I'm in the middle of reading a short essay by Nathaniel Dorsky called Devotional Cinema for my senior seminar film studies course. It's mostly full of what I'd charitably refer to as "wank" so far; Dorsky fails to take a direct stance out of what seems to be fear of contradicting himself.
However, he makes an interesting point about camera movement that made me think of the arguments between looking in, say, an FPS with the mouse versus an analog setup.
In the section titled "Intermittance," Dorsky says:
"...even our vision appears to be intermittent, which explains why, in film, pans often feel artifical or forced. This stems from the fact that one never pans in real life. In truth, when we turn our heads we don't actually see a graceful continuum but a series of tiny jump-cuts, little stills joined, perhaps, by infinitesimal dissolves."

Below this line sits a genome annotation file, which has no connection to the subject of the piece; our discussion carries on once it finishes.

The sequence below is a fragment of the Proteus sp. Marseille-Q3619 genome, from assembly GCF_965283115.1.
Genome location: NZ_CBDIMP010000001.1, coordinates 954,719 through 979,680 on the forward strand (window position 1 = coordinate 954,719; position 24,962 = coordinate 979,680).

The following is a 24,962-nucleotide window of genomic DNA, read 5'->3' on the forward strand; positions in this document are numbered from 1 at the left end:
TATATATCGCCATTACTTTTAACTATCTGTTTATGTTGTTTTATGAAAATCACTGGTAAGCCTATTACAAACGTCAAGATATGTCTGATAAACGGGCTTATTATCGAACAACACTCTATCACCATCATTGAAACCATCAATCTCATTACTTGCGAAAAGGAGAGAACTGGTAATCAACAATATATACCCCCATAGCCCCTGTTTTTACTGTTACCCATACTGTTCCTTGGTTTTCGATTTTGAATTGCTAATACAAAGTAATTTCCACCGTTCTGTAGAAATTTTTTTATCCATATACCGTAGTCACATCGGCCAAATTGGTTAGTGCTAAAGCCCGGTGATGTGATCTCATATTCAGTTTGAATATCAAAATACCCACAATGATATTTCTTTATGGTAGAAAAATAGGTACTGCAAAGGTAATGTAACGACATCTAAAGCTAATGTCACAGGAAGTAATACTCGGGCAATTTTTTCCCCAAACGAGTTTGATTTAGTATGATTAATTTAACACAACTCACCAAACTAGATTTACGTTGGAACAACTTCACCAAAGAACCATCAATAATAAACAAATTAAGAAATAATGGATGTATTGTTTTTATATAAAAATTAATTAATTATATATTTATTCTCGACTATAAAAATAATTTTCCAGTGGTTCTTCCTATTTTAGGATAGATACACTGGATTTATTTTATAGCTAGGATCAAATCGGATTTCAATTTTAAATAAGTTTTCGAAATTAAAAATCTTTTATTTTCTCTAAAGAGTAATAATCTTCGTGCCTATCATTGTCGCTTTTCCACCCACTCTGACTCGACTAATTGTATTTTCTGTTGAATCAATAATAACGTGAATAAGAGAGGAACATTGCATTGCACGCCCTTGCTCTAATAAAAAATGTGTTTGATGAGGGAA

You can't really get that with an analog stick. Even on high sensitivity, the experience is similar to a camera spinning very quickly. A game with analog control could partly rectify this with methods of quickly turning both 180 degrees and 90 degrees in both directions, but even that can't compare to the straightforward act of pointing your head.
I've heard it argued that mouse-aiming quickly with a machine gun robs the weapon of its feeling of weight. That holds a grain of truth to it, of course, but then the issue present is the lack of separation between where your eyes go versus your gun. The flipside of weightlessness is oftentimes more distracting; it's more apparent when something as basic as looking is impeded versus the more involved act of aiming being unimpeded. Soldier-sims (where this would be an especially outstanding issue) tend to be good about separating your eyes from your ironsights.
On that note, it's a touch bizarre that Halo was lauded for its control scheme when none of the games allow you to 180 quickly. The classic-style Resident Evil games solved this issue in the 90s but are often remembered for having wonky controls*.
Now then, it's time to finish some reading. I may edit this if I change my mind about Dorsky being a wanker, but his chances aren't looking good so far.
*You'll never convince me that a game with "tank" movement and a quick-turn function controls poorly by default.